Disruptors are also affecting real estate holdings across higher education. Just as e-commerce made possible by the internet continues to pose big challenges for brick-and-mortar retailers, the phenomenon of online distance learning is among the factors reducing demand for physical space at nonprofit and for-profit schools. Far bigger factors, though, are in play as well. For starters, tighter government regulation of student loans has put intense pressure on margins in the for-profit education sector. One example is ITT Educational Services, which had been one of the largest for-profit schools in the country before it filed for bankruptcy in September 2016 after closing all of its 137 campuses.
At the same time, more students are wary of incurring massive student loan debt given the uncertainties in today’s job market. Simply put, some young people are rethinking the high cost of tuition and lifelong student debt. In December, the National Student Clearinghouse Research Center reported that overall college enrollment in the U.S. had declined for the sixth year in a row. The ramifications for real estate assets in higher education are significant.
With respect to disposition of excess space, some schools are turning to the kinds of creative solutions that have reshaped much of retail real estate. For instance, when for-profit Career Education Corp. needed to dispose of its 54,000-square-foot Briarcliffe College building in Patchogue, New York, it found a taker hailing from the same fast-growing sector that has emerged as a godsend for some retail landlords: craft beer. Briarcliffe’s central business district building boasted high ceilings and red brick construction. That made it a good candidate for the relocation of Long Island’s 20-year-old Blue Point Brewing Co., with its tasting room, restaurant, towering beer tanks, and a catwalk for visitors. Who would have thought that a building once filled with aspiring dental hygienists could find new life as a craft brewery?
In other cases, occupants such as charter schools and churches have taken over space previously used by post-secondary education providers. However, corporate office users are typically the likeliest candidates, because for-profit colleges tend to make heavy use of class B office space, in particular. Turnaround professionals could also pursue a turnkey deal by selling a property to an educational institution from overseas. ITT’s Daniel Webster College in New Hampshire, for example, was sold to a Hong Kong-based bidder for $11.6 million. The Oakdale campus of bankrupt nonprofit Dowling College on Long Island was sold to another international educational institution for more than $26 million.
In advising their education sector clients, turnaround professionals would do well to encourage them to think like a retailer. Schools should routinely review their real estate portfolios with a view toward strategic sales, lease terminations, subleases, occupancy-cost reductions, and the like.
A transformation is underway in how U.S. grocery chains use real estate as well. According to research firm IDG, U.S. online grocery sales will grow at an average annual pace of 18.1 percent over the next five years. If that happens, the firm says, it would represent a doubling in market share for e-grocers, from an estimated 1 percent today to 2 percent by 2022. The industry is watching closely to see whether Amazon’s acquisition of Whole Foods Market will, as some have predicted, drive down costs and lead to millions of people routinely ordering their groceries, with two-hour delivery, on their smartphones.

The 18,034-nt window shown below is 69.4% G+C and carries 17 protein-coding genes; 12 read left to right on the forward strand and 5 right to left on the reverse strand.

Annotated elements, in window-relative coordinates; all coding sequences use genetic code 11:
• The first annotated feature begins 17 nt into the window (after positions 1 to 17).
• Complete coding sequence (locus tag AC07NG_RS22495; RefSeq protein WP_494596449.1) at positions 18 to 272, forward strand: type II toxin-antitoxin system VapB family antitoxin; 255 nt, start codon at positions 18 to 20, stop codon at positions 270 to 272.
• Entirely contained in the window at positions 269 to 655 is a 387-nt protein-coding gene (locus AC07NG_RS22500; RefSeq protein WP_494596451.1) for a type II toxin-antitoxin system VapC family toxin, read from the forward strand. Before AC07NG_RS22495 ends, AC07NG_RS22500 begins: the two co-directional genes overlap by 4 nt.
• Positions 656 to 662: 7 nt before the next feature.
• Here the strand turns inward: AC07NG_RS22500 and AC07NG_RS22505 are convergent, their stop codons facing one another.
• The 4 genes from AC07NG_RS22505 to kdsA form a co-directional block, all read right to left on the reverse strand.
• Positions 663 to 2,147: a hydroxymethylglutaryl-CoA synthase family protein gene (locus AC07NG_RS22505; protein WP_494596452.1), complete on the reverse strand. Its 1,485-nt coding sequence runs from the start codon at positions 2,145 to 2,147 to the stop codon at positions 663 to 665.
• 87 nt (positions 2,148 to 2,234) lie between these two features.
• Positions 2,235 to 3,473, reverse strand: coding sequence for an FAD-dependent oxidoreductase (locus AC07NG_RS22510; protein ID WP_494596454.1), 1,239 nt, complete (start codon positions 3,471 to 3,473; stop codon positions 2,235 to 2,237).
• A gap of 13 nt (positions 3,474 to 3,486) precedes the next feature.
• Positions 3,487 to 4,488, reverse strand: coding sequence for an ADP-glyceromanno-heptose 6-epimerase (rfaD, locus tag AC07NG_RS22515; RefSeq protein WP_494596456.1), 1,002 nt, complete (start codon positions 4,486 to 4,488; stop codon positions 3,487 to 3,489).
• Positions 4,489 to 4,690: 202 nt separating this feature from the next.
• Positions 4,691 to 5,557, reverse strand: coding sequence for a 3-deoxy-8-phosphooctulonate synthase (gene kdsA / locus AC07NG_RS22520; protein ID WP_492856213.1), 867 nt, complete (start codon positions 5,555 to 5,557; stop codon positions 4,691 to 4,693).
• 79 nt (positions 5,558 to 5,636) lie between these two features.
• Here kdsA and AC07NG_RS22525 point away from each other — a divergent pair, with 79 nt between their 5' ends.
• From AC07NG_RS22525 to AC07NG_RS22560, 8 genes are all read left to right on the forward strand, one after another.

The long-standing strategy of scaling up through massive spending on both new stores and acquisitions of rival grocers in blockbuster deals also appears to be winding down. Economies of scale continue to matter in grocery, but today’s chains are more likely to make smaller acquisitions by picking off the best stores of troubled independent and regional chains. For today’s grocers, the goal is increasingly to redevelop stores to make them more “experiential” and to invest in click-and-collect and online delivery capabilities.
That trend is abundantly clear from the capital expenditure numbers of top chains. Kroger, for example, plans a 68 percent reduction in new store capital from 2018 to 2020 compared to the prior three-year period. Walmart plans 25 new stores in 2018, the fewest in 30 years. As recently as 2015, Walmart opened 230 new stores in a single year.
From a disposition standpoint, considerations in the grocery sector mirror those in the rest of retail. Like Best Buy before them, today’s grocers face trends that can encourage smaller store sizes. The space-filling packaged items typically found in the center of a grocery store are essentially commodities. Shoppers have every reason to use automatic renewal tools like Amazon’s “buttons,” or, increasingly, voice-activated speakers like Google Home or Amazon Echo to restock these items. It seems more and more likely that it will become common for people to simply have paper towels, toilet paper, cereal, canned goods, and other commodity-type items shipped directly to their homes.
Grocers face competition from smaller-format specialty stores, such as Trader Joe’s, and from dollar stores and other food retailers. If efforts to supplant center-store packaged goods with higher margin fresh items, dine-in areas, prepared food counters, and the like ultimately fail, then even some well-located supermarkets could be forced to shrink their store prototypes.
In the supermarket business, margins are notoriously thin. Small decreases in volume can have a real impact on a grocer’s bottom line. Turnaround professionals, then, will most likely advise clients in this sector to dispose of excess space by closing stores and selling leases. In best-case scenarios, expanding retailers such as Ross or T.J. Maxx will move into these spaces. Among grocery investors, the “flight to quality” is likely to continue. The sector is likely to see a lot of space come online in the years ahead. Clients should understand that in the vast majority of cases, hanging onto underperforming stores is a costly mistake.
It may seem remarkable that assets once considered relatively stable—from hospitals to colleges to grocery-anchored shopping centers—are now under the gun to adapt to rapid change. Clearly, though, this is the new reality of the U.S. economy. Regardless of the sector in question, turnaround professionals should hammer home a simple message to their clients: Real estate is their most important asset, and they need to maximize its productivity down to the last square foot.